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Nvidia discusses challenges for future visual computing

by Sylvie Barak on 2 October 2009, 14:40

Tags: NVIDIA (NASDAQ:NVDA)

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Visualising the future

Visual computing - a long way to go

At a session on the advancements in visual computing at Nvidia's GTC, academics galore flexed their mental muscles, pontificating on the best way to rid themselves of pesky problems arising from segmentation, correspondence, recognition and more. Riveting stuff indeed!

"There is a considerable amount of improvement we still need to achieve" explained Austrian professor, Horst Bischoff, from the Institute for Computer Graphics and Vision at the Technical University of Graz, adding that a plethora of problems still needed sorting before visual computing became an integral part of the big picture.

The pervasive feeling at GTC, however, is that, despite the challenges, answers are on their way, especially thanks to recent advances in hardware.   

Rome built in a day

Bischoff pointed to a recent project which aggregated 2,106 photos of the Colosseum in Rome, posted on Flickr, consisting of some 819,242 points, all melded together into a rather stunning 3D visual model which took just 21 hours to compile. Cue the clichés about building Rome in a day.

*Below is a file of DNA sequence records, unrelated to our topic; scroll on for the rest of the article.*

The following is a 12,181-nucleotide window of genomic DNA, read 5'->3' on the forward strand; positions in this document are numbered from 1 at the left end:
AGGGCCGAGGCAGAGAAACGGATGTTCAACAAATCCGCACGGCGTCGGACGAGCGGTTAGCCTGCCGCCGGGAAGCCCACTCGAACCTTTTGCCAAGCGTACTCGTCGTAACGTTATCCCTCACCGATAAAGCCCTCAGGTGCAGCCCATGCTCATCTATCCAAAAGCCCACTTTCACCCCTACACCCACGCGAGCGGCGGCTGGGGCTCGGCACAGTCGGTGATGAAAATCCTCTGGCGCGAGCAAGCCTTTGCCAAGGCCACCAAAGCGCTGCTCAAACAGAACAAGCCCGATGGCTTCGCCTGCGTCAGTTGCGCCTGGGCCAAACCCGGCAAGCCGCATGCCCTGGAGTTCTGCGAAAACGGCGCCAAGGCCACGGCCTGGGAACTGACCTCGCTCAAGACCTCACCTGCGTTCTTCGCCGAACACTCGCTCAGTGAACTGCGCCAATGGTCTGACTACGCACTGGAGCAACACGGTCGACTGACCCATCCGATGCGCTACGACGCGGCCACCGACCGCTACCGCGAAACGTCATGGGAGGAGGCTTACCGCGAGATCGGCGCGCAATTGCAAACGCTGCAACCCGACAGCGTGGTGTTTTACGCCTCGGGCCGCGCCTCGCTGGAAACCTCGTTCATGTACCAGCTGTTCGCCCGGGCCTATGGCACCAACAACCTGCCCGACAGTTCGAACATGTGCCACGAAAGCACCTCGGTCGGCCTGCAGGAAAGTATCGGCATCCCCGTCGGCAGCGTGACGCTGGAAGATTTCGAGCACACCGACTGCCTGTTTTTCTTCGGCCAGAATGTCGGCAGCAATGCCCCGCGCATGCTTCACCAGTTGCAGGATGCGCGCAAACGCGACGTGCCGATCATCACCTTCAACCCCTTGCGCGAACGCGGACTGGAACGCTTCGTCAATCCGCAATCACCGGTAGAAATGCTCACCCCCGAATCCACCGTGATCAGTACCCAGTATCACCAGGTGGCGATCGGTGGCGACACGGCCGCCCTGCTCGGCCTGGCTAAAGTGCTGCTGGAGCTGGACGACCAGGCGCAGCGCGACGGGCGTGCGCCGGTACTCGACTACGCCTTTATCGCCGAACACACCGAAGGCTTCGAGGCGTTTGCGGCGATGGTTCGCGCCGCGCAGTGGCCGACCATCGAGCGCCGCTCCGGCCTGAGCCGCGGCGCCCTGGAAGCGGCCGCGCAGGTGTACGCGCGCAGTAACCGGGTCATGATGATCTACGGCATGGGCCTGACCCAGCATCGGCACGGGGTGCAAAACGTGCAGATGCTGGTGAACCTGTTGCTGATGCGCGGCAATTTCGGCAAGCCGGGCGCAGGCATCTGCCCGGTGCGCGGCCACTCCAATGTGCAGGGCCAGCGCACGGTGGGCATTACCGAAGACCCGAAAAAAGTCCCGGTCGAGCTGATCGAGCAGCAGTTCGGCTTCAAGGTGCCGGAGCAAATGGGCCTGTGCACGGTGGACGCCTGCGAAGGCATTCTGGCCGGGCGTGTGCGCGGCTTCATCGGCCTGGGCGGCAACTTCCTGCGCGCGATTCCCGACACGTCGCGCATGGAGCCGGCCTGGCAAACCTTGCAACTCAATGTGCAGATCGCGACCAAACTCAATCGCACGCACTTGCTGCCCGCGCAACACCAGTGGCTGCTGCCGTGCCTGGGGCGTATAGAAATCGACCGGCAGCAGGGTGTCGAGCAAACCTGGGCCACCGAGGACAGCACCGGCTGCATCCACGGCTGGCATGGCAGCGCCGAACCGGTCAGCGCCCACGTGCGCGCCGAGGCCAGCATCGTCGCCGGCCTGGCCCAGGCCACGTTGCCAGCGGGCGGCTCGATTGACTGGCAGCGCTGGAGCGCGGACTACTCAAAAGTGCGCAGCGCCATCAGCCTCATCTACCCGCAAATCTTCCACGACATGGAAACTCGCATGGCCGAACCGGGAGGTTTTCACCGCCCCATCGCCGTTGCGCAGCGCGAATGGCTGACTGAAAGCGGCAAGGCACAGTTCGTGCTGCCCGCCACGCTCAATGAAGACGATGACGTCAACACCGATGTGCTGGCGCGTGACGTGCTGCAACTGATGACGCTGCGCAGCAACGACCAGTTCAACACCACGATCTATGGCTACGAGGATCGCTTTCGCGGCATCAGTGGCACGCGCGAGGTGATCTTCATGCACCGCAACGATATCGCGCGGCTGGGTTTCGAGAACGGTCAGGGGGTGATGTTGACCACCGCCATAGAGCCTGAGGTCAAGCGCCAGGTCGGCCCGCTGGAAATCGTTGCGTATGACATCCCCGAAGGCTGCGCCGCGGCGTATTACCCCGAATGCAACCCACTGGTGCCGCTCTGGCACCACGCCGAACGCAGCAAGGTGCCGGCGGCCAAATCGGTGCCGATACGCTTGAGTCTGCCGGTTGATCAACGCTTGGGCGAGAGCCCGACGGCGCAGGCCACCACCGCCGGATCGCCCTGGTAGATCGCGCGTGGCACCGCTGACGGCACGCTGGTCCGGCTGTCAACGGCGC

Aside from adding to PC power, the tech-sperts waxed lyrical about the potential for augmented reality on mobile devices and handsets, especially by streaming through the cloud, allowing visual computing to become a lot more accessible to the unwashed masses rather than just scientists and supercomputer aficionados.

Not about graphics

Ironically, Canon professor of computer science and electrical engineering at Stanford, Pat Hanrahan, said visual computing wasn't even so much about the actual graphics, but more about better visually representing massive databases in n-dimensional images. Hanrahan, a former Pixar employee, delivered the astounding statistic that every person managed to produce some 2GB of information a year, and retail giants like Walmart had to surmount the challenges involved in storing 1/2 petabyte (500 terabytes) of data per year, making the need for some kind of better ‘visual' computing incredibly pressing.  

Hanrahan said that although he didn't yet have all the answers, he was incredibly excited by the prospect that sometime soon visualization would becoming available anywhere and everywhere simultaneously, and that manipulating and interacting with data would be as simple as playing with Google Maps.

 



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